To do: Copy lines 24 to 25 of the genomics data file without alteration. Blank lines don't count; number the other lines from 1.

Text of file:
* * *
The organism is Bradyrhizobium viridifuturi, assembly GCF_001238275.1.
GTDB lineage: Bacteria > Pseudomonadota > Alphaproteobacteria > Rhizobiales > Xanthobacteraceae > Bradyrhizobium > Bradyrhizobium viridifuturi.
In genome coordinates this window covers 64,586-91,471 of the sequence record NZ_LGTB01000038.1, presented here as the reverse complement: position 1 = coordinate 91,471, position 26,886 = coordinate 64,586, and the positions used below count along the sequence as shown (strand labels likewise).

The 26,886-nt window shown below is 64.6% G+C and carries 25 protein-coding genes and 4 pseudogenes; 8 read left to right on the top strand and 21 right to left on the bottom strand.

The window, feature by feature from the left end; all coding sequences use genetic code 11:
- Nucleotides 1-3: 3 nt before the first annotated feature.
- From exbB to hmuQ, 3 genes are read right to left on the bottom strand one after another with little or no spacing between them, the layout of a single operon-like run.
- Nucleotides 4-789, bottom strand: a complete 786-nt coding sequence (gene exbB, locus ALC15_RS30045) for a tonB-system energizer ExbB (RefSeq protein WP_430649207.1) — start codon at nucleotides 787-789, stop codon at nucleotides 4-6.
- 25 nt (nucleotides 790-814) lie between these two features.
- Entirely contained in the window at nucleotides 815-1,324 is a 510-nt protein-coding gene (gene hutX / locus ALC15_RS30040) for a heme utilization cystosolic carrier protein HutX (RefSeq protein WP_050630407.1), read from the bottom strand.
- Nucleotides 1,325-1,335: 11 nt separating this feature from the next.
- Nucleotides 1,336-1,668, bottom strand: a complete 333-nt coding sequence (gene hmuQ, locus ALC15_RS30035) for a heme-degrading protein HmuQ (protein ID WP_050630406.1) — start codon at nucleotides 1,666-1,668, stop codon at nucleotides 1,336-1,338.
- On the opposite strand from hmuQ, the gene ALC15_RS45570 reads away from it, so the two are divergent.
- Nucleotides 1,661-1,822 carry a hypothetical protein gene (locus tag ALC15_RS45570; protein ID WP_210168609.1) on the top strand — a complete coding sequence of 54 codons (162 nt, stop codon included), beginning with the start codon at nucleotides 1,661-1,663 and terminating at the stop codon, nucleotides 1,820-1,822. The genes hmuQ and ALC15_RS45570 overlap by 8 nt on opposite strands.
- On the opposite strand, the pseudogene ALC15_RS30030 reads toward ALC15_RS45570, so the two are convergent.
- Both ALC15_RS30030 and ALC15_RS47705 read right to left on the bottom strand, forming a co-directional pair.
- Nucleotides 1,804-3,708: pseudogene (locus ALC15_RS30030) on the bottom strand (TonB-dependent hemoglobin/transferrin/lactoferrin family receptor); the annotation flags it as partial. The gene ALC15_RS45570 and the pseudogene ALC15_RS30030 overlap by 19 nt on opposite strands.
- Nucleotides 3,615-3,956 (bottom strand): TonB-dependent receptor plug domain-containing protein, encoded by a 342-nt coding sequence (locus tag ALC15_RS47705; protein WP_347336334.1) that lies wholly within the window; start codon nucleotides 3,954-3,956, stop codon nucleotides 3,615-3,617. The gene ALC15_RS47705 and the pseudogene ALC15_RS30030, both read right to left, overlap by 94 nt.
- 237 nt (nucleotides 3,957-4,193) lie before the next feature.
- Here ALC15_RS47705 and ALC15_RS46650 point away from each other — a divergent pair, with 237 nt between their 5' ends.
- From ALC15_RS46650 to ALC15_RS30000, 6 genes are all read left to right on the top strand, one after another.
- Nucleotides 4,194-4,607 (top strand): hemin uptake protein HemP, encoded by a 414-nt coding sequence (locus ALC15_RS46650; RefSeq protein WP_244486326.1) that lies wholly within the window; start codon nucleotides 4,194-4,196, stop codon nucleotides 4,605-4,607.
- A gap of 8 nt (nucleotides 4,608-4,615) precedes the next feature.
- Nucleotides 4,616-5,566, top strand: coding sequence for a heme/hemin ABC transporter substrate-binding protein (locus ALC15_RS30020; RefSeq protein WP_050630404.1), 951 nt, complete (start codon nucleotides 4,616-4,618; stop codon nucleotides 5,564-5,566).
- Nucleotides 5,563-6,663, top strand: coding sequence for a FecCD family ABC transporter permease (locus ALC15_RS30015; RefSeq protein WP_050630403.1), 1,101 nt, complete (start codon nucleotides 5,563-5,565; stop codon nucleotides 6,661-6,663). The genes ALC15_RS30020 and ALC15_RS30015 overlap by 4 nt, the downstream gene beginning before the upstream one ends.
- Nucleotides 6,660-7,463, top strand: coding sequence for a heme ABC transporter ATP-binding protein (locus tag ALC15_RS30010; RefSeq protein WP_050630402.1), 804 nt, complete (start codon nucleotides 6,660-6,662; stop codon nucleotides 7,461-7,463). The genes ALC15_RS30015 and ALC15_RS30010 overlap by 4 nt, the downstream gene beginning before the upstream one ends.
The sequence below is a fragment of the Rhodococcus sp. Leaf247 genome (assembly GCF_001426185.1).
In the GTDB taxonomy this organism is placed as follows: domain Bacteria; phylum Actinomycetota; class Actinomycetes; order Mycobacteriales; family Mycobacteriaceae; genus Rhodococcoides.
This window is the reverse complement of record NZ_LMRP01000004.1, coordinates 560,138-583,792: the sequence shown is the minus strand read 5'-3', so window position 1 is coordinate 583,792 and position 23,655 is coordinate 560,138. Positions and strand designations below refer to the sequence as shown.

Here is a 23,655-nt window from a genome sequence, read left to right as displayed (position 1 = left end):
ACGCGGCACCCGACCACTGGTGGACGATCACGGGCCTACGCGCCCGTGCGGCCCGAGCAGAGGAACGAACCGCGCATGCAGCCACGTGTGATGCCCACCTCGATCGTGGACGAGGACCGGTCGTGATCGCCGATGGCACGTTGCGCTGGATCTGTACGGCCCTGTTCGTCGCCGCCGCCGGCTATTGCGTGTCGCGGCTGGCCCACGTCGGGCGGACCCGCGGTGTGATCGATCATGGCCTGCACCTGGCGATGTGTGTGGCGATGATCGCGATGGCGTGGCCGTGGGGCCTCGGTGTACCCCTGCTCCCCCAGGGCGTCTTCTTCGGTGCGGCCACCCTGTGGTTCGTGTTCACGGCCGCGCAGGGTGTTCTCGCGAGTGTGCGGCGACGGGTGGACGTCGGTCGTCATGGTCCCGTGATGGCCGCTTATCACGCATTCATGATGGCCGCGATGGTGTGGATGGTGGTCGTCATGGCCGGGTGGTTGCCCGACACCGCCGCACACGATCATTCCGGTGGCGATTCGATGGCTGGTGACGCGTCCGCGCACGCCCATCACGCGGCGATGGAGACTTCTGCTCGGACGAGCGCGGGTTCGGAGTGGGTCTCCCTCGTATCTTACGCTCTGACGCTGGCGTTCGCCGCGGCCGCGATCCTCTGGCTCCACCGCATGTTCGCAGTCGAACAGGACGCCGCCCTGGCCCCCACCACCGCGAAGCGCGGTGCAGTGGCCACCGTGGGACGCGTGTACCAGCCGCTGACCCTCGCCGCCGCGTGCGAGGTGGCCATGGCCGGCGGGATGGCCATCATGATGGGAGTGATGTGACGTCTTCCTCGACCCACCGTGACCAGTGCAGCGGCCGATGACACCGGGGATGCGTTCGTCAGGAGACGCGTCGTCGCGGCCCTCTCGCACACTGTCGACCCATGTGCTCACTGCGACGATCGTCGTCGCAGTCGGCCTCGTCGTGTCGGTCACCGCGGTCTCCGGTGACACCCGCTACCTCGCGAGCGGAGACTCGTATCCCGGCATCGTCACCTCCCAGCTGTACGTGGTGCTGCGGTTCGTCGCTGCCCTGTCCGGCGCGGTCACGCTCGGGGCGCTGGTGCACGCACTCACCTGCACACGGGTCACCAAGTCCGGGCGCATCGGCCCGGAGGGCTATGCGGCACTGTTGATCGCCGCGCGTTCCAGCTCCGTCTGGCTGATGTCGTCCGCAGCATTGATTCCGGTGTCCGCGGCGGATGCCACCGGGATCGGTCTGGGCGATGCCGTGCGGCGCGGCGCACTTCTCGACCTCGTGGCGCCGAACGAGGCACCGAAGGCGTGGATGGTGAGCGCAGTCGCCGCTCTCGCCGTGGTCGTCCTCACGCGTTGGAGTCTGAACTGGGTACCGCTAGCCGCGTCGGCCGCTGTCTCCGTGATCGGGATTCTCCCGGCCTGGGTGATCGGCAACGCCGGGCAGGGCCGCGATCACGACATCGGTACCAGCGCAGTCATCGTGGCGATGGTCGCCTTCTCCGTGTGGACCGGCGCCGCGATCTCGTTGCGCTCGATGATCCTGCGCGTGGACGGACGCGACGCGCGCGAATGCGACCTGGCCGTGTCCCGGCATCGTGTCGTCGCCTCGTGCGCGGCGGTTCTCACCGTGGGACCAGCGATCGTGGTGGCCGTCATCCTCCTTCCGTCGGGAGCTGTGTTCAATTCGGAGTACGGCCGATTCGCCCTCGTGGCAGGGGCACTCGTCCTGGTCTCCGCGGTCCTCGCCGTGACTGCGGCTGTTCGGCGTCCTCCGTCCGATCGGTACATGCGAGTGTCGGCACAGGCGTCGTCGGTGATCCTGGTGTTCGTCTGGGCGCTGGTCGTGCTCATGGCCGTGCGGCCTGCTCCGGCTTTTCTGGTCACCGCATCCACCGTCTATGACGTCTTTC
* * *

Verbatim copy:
- Nucleotides 4,616-5,566, top strand: coding sequence for a heme/hemin ABC transporter substrate-binding protein (locus ALC15_RS30020; RefSeq protein WP_050630404.1), 951 nt, complete (start codon nucleotides 4,616-4,618; stop codon nucleotides 5,564-5,566).
- Nucleotides 5,563-6,663, top strand: coding sequence for a FecCD family ABC transporter permease (locus ALC15_RS30015; RefSeq protein WP_050630403.1), 1,101 nt, complete (start codon nucleotides 5,563-5,565; stop codon nucleotides 6,661-6,663). The genes ALC15_RS30020 and ALC15_RS30015 overlap by 4 nt, the downstream gene beginning before the upstream one ends.